Track 02: In Bloom – or, Evergreen Content in a Forest of Right Now - Protagonist Skip to the content

Track 02: In Bloom – or, Evergreen Content in a Forest of Right Now

This is the second post in my blog series “A DIY Guide to Messaging, Brought to You by Gen X and Grunge.” The first post is Track 1: Smells Like Teen Spirit – or, How to Reignite Messaging That Matters.

The first thing that struck me about Seattle when I arrived in the late 90s was the endless blanket of evergreen trees. 

No matter what corner of the city I inhabited – the International District, Lower Queen Anne, or finally, around the corner from the Cha Cha Lounge in Capitol Hill – there they were. Those looming wooden pillars with their lush green needles, heavy with dampness and age.

I’d think about how they bore silent witness to the decades of our lives, so fraught and ephemeral in comparison to theirs. How they were there long before me and would still be standing long after I’m gone.

They’ve come to mind again, in our time of COVID-19 and breaking-news overwhelm. How we’re expected to pump out timely, relevant content at any cost – maybe before we’ve even fully processed how we feel about the subject at hand.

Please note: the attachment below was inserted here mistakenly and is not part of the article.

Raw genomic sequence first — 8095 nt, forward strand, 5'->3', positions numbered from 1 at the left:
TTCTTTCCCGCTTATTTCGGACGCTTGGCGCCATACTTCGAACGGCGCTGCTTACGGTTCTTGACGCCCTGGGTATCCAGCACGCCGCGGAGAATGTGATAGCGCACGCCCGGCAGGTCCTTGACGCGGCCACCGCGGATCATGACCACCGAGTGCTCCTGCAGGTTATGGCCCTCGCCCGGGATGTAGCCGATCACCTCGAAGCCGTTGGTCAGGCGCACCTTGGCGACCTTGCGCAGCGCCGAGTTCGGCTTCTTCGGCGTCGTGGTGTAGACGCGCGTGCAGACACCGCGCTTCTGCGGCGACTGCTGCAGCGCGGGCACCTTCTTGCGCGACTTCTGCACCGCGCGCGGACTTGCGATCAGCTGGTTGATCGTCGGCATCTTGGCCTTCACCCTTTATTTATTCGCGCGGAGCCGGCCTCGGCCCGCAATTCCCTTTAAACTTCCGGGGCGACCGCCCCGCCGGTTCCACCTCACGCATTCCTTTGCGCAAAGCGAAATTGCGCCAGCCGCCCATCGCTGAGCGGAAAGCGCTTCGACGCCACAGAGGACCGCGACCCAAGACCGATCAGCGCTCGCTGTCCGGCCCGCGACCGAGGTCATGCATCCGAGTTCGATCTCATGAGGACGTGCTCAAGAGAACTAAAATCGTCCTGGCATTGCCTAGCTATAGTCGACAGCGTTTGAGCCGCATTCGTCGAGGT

Evergreen content is the way out of this vicious cycle. Those cornerstone reference guides, tutorials, and “history of” pieces keep you anchored and relevant.

When we prioritize creating this kind of content that always matters instead of chasing news and updates, we actually become more influential and – like those unwavering, massive trees – enduring.

Bruises on the fruit, tender age in bloom

You know how you wake up, read the news, and just want to go back to sleep? 

Yeah. That shouldn’t be a thing. We’re living a very troubling, unnatural existence. We’ve engineered a world where the natural cycle of seasonality is dead. 

From the year-round produce we demand at the supermarket to the stream of info we choke down, there’s no time or space anymore to appreciate the natural cycle of life – the tender beauty of “bloom, die, regenerate.” 

I’m part of the problem. I admit that I crumple in disappointment when I can’t find a ripe tomato at the store in the dead of winter. We’re spoiled, and we’ve come to expect these things as “natural.” 

Like our food, our breaking-news norm has also become “normal.” It’s completely changed how businesses feel compelled to create and approach content. Whatever hot-button issue’s trending, we better have something damn good to say about it, NOW. Be timely. Be relevant. Be heard. Or else.

We want the thrill, the ripeness, juiciness to be there all the time. And we pay dearly for this unnatural life cycle.